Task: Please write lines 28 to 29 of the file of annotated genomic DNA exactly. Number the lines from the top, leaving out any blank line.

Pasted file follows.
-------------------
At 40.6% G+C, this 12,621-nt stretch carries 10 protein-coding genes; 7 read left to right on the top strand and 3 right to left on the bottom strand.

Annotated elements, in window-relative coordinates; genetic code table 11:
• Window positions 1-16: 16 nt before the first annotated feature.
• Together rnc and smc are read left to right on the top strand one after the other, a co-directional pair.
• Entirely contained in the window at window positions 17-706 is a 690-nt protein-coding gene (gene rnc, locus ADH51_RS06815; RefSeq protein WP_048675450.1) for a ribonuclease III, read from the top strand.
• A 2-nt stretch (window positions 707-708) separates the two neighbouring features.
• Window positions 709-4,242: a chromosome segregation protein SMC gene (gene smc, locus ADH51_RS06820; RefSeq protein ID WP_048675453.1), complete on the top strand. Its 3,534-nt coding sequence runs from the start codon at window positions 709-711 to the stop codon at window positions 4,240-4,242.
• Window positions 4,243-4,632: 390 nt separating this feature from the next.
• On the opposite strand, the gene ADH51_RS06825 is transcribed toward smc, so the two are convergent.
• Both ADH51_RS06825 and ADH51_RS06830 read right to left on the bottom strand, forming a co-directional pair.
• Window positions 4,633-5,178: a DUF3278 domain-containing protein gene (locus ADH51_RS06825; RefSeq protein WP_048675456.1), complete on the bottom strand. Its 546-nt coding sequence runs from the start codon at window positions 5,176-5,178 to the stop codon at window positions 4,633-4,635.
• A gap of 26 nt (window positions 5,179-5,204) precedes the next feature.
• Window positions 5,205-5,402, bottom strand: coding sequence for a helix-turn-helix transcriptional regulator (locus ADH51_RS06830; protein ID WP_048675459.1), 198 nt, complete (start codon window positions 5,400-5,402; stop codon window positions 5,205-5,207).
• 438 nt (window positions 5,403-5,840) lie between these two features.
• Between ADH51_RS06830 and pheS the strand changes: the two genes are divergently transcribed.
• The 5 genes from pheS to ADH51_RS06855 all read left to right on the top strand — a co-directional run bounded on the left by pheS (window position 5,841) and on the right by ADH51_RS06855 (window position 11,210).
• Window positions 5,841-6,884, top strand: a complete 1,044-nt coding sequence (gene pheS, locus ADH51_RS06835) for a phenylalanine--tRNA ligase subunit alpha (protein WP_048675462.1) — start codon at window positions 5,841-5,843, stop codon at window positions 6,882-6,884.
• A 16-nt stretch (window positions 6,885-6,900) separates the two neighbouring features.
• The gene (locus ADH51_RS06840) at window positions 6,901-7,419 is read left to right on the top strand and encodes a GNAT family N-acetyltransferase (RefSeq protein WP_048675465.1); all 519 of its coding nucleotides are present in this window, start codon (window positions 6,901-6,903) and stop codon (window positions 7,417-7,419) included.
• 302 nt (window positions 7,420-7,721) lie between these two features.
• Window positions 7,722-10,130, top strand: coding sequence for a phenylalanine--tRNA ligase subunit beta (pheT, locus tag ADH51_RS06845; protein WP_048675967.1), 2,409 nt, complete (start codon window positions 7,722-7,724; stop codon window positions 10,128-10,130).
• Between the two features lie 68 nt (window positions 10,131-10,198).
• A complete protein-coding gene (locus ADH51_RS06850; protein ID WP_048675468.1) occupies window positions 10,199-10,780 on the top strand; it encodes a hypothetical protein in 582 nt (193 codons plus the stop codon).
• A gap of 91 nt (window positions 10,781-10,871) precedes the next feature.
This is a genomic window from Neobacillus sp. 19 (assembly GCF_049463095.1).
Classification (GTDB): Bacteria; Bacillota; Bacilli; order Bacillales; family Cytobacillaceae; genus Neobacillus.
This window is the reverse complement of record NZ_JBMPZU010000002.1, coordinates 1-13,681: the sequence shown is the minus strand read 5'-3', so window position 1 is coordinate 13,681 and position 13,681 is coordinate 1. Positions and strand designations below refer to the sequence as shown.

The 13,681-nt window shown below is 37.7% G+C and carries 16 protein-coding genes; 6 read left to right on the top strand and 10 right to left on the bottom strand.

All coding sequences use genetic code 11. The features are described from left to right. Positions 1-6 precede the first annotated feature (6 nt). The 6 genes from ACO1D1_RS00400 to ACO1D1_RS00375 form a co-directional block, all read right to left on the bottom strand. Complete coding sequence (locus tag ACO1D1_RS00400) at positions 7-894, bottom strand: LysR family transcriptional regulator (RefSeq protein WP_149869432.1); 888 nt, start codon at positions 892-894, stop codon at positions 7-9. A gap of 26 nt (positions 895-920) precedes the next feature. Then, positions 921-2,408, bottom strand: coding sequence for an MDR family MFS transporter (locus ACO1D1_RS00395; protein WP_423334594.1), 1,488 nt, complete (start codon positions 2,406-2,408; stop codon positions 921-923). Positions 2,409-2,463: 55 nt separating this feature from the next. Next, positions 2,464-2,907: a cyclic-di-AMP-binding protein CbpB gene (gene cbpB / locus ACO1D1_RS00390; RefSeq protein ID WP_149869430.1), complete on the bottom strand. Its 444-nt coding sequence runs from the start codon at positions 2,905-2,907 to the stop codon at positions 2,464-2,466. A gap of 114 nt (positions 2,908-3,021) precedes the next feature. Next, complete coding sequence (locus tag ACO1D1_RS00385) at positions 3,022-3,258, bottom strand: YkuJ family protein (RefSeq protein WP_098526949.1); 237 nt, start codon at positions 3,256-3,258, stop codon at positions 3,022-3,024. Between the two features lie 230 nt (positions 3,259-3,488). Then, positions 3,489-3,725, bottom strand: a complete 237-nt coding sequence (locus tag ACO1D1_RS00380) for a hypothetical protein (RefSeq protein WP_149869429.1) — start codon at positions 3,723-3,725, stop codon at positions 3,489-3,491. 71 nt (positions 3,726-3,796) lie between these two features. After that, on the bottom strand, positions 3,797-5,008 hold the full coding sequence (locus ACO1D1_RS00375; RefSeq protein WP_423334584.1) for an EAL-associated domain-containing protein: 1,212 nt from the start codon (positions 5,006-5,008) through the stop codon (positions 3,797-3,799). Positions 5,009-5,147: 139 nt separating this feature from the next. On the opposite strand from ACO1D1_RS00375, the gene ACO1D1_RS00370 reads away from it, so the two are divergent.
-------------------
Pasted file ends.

The 13,681-nt window shown below is 37.7% G+C and carries 16 protein-coding genes; 6 read left to right on the top strand and 10 right to left on the bottom strand.

All coding sequences use genetic code 11. The features are described from left to right. Positions 1-6 precede the first annotated feature (6 nt). The 6 genes from ACO1D1_RS00400 to ACO1D1_RS00375 form a co-directional block, all read right to left on the bottom strand. Complete coding sequence (locus tag ACO1D1_RS00400) at positions 7-894, bottom strand: LysR family transcriptional regulator (RefSeq protein WP_149869432.1); 888 nt, start codon at positions 892-894, stop codon at positions 7-9. A gap of 26 nt (positions 895-920) precedes the next feature. Then, positions 921-2,408, bottom strand: coding sequence for an MDR family MFS transporter (locus ACO1D1_RS00395; protein WP_423334594.1), 1,488 nt, complete (start codon positions 2,406-2,408; stop codon positions 921-923). Positions 2,409-2,463: 55 nt separating this feature from the next. Next, positions 2,464-2,907: a cyclic-di-AMP-binding protein CbpB gene (gene cbpB / locus ACO1D1_RS00390; RefSeq protein ID WP_149869430.1), complete on the bottom strand. Its 444-nt coding sequence runs from the start codon at positions 2,905-2,907 to the stop codon at positions 2,464-2,466. A gap of 114 nt (positions 2,908-3,021) precedes the next feature. Next, complete coding sequence (locus tag ACO1D1_RS00385) at positions 3,022-3,258, bottom strand: YkuJ family protein (RefSeq protein WP_098526949.1); 237 nt, start codon at positions 3,256-3,258, stop codon at positions 3,022-3,024. Between the two features lie 230 nt (positions 3,259-3,488). Then, positions 3,489-3,725, bottom strand: a complete 237-nt coding sequence (locus tag ACO1D1_RS00380) for a hypothetical protein (RefSeq protein WP_149869429.1) — start codon at positions 3,723-3,725, stop codon at positions 3,489-3,491. 71 nt (positions 3,726-3,796) lie between these two features. After that, on the bottom strand, positions 3,797-5,008 hold the full coding sequence (locus ACO1D1_RS00375; RefSeq protein WP_423334584.1) for an EAL-associated domain-containing protein: 1,212 nt from the start codon (positions 5,006-5,008) through the stop codon (positions 3,797-3,799). Positions 5,009-5,147: 139 nt separating this feature from the next. On the opposite strand from ACO1D1_RS00375, the gene ACO1D1_RS00370 reads away from it, so the two are divergent.